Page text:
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Under the Banner of Heaven: A Story of…
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Under the Banner of Heaven: A Story of Violent Faith (2003)

by Jon Krakauer

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Showing 1-5 of 156 (next | show all)
This was what I grabbed from the hotel book-swap shelf when I ran out of vacation reading! I would have found it more interesting if I knew absolutely nothing about Mormons before reading it. ( )
  AltheaAnn | Feb 9, 2016 |
Outstanding ( )
  clarkland | Feb 2, 2016 |
I heard from many people that this was a gripping read and it proved true once again in my case. Some fascinating history; a psychological thriller; and some worthy reflections on, not only the intersection of faith and ethics, but the devastation that occur when they go in opposite directions. ( )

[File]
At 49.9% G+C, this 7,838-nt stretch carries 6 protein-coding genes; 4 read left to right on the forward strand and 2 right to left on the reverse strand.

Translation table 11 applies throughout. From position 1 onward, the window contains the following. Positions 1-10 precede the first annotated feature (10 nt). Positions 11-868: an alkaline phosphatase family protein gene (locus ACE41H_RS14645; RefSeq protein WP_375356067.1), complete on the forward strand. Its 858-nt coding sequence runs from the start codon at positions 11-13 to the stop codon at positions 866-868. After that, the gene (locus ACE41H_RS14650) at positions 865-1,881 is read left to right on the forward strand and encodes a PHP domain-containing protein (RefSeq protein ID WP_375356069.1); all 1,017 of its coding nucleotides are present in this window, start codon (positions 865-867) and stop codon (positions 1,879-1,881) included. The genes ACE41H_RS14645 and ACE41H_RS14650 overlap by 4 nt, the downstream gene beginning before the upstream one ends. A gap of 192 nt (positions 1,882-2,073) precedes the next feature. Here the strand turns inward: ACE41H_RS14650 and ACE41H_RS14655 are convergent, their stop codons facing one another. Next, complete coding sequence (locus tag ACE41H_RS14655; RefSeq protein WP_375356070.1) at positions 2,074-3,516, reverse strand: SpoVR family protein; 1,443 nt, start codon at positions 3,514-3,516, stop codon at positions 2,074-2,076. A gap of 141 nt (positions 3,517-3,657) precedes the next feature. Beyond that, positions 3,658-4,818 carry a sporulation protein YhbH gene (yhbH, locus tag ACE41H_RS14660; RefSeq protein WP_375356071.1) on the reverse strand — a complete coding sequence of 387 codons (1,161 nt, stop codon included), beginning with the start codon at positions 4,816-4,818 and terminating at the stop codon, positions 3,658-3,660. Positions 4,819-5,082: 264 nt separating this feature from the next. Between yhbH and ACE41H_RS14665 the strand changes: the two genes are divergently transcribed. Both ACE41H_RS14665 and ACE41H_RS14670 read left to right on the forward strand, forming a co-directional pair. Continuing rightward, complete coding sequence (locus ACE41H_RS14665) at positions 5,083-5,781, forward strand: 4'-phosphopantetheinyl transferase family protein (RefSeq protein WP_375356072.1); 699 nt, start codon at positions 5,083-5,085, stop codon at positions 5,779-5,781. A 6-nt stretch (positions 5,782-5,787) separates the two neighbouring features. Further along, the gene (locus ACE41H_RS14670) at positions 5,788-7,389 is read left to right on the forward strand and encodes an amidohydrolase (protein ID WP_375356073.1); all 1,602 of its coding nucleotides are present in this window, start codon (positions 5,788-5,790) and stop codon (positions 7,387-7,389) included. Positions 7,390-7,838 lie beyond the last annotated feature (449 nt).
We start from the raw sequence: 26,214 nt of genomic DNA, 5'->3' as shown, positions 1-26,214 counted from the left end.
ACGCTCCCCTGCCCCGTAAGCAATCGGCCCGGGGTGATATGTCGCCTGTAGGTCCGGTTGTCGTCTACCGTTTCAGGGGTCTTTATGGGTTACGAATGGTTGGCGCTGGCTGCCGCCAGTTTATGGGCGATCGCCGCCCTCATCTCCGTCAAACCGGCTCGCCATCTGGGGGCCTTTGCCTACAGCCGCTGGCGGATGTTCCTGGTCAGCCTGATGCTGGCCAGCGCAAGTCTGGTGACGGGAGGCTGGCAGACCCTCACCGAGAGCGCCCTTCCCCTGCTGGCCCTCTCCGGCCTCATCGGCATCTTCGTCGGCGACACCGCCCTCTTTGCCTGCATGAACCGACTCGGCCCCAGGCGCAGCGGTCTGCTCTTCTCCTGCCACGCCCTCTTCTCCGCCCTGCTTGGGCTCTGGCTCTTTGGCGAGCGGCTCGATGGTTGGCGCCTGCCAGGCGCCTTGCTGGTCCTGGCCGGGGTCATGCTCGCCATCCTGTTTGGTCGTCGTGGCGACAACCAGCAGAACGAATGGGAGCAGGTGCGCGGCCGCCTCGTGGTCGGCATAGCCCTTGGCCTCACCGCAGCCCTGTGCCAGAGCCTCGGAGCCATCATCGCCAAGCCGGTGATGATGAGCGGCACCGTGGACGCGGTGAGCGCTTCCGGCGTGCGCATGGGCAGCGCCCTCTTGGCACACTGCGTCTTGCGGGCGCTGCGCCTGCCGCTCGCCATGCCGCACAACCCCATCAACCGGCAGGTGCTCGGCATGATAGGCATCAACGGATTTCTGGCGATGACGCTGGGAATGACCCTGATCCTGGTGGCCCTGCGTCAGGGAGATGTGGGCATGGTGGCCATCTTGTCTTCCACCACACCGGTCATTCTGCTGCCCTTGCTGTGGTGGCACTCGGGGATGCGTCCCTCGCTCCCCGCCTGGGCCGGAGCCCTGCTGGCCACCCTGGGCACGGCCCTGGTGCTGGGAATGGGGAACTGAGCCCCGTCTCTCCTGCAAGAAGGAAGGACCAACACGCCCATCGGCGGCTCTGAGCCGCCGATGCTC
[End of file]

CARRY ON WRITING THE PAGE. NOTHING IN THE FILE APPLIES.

bibleblaster | Jan 23, 2016 |
Summary:
Brothers Ron and Dan Lafferty insist they were commanded to kill by God. Krakauer's investigation is a meticulously researched, bone-chilling narrative of polygamy, savage violence and unyielding faith: an incisive, gripping work of non-fiction that illuminates an otherwise confounding realm of human behaviour.

My take: 4 stars
I don't usually go for non-fiction. I find it dry and uninteresting; however, I was unable to put this one down. Impeccable research and a warm writing style made this a very engaging book on Mormonism.

For example, Elohim had two sons, Jesus and Lucifer. when Elohim decided to create a new world, Earth, he asked his boys which one wanted to be its savior. They both pitched their ideas, and Jesus won. Satan got mad, along with 1/3 of the spirits and they were cast into Earth's hell. The 1/3 who fought for Jesus were made angels with light skin. The 1/3 who didn't choose a side either way were punished on Earth with dark skin, making the Negros, Hispanics and American Indians. The lighter your skin, the more blessed you are by God. Can you believe that?